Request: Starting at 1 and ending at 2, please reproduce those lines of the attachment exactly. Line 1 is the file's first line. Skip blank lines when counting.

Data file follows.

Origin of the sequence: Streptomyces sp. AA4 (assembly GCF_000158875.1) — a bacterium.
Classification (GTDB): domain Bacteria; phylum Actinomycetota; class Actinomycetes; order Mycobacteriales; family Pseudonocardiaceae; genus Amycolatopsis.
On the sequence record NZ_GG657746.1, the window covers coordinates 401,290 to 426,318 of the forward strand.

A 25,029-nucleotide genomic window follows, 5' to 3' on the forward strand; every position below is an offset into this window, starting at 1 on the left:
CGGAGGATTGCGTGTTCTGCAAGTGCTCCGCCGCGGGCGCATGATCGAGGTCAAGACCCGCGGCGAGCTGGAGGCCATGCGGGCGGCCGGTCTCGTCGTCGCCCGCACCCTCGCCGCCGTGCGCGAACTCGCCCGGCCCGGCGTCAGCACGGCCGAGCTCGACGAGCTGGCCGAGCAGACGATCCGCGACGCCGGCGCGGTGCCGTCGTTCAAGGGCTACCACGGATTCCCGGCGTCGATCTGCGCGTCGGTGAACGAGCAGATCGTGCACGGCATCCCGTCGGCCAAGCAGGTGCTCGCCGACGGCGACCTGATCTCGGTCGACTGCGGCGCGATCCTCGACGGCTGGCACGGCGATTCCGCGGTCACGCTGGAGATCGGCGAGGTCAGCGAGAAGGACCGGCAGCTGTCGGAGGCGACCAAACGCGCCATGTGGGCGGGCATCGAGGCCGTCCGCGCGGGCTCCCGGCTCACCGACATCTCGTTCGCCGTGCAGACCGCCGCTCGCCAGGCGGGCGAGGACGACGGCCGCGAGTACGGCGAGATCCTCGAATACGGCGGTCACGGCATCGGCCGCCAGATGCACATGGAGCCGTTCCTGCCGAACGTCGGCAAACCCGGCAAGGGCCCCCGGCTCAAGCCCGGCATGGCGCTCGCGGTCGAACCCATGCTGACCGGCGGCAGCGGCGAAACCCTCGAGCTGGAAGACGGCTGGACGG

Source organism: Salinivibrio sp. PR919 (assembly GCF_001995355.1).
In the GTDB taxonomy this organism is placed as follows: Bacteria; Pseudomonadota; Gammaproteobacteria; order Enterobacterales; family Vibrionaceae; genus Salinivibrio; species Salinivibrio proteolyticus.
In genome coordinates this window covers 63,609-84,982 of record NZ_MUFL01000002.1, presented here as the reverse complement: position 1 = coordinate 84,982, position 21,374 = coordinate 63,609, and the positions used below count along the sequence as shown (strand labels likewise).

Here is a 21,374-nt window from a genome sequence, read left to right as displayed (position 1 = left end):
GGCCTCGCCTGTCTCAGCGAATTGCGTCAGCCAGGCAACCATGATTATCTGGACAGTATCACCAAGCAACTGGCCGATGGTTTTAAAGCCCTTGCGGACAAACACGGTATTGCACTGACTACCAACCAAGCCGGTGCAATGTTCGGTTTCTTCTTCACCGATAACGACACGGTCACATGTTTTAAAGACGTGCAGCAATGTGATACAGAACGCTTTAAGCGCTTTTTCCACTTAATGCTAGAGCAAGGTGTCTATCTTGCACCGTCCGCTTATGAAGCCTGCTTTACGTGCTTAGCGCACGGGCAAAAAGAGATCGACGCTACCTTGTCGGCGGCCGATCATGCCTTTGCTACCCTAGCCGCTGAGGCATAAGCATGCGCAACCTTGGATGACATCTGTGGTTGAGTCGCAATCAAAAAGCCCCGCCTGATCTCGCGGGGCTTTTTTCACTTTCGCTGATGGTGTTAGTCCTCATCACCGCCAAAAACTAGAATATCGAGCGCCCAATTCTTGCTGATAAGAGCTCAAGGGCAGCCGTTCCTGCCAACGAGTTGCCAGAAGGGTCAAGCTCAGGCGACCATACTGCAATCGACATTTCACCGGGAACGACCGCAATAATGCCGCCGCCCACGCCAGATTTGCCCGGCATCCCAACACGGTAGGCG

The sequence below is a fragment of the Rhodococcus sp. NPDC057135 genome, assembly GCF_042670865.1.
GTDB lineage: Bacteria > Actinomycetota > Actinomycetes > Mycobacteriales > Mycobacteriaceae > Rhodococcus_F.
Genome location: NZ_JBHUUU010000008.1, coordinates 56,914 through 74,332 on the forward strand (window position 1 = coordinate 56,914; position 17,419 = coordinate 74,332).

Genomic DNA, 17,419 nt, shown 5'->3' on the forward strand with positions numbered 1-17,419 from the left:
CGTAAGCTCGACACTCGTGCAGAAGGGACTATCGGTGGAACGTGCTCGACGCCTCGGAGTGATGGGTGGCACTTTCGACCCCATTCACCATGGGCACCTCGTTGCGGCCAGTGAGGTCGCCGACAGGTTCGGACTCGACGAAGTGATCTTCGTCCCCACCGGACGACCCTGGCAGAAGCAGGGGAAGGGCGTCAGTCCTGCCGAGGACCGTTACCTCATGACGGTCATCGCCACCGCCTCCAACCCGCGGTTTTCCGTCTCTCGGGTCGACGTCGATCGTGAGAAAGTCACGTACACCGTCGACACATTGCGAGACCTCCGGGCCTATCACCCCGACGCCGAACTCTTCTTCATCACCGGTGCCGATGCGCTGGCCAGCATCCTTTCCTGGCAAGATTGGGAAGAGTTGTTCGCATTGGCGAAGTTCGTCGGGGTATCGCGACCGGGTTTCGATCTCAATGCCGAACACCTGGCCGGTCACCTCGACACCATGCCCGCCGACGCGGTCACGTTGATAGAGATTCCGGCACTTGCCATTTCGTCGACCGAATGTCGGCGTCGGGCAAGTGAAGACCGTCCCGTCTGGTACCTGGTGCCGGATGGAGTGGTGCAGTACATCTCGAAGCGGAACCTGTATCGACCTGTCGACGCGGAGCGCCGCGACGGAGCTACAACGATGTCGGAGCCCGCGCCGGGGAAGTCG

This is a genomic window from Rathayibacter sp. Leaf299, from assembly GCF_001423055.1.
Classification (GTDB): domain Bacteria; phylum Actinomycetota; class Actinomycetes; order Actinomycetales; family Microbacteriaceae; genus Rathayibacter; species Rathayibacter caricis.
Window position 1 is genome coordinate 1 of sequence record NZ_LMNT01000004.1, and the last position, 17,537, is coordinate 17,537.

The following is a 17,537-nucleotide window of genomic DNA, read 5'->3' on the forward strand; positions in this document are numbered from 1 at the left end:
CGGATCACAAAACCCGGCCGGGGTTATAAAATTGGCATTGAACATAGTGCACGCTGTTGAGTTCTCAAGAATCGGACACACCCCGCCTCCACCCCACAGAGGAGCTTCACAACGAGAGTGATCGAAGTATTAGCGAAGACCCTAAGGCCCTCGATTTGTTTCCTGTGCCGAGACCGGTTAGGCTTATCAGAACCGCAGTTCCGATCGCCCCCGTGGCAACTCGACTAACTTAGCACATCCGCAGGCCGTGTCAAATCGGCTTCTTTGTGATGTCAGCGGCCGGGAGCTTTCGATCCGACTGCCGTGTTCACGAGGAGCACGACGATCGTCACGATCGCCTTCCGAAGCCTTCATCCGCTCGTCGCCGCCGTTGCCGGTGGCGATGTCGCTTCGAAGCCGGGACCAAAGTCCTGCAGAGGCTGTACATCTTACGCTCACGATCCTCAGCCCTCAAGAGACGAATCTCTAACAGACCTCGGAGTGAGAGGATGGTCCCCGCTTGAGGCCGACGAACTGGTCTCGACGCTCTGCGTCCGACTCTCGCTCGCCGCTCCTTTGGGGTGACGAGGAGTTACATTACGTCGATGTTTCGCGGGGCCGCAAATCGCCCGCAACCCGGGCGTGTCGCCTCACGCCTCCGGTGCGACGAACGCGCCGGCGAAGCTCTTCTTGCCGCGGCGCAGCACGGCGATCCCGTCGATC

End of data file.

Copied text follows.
Origin of the sequence: Streptomyces sp. AA4 (assembly GCF_000158875.1) — a bacterium.
Classification (GTDB): domain Bacteria; phylum Actinomycetota; class Actinomycetes; order Mycobacteriales; family Pseudonocardiaceae; genus Amycolatopsis.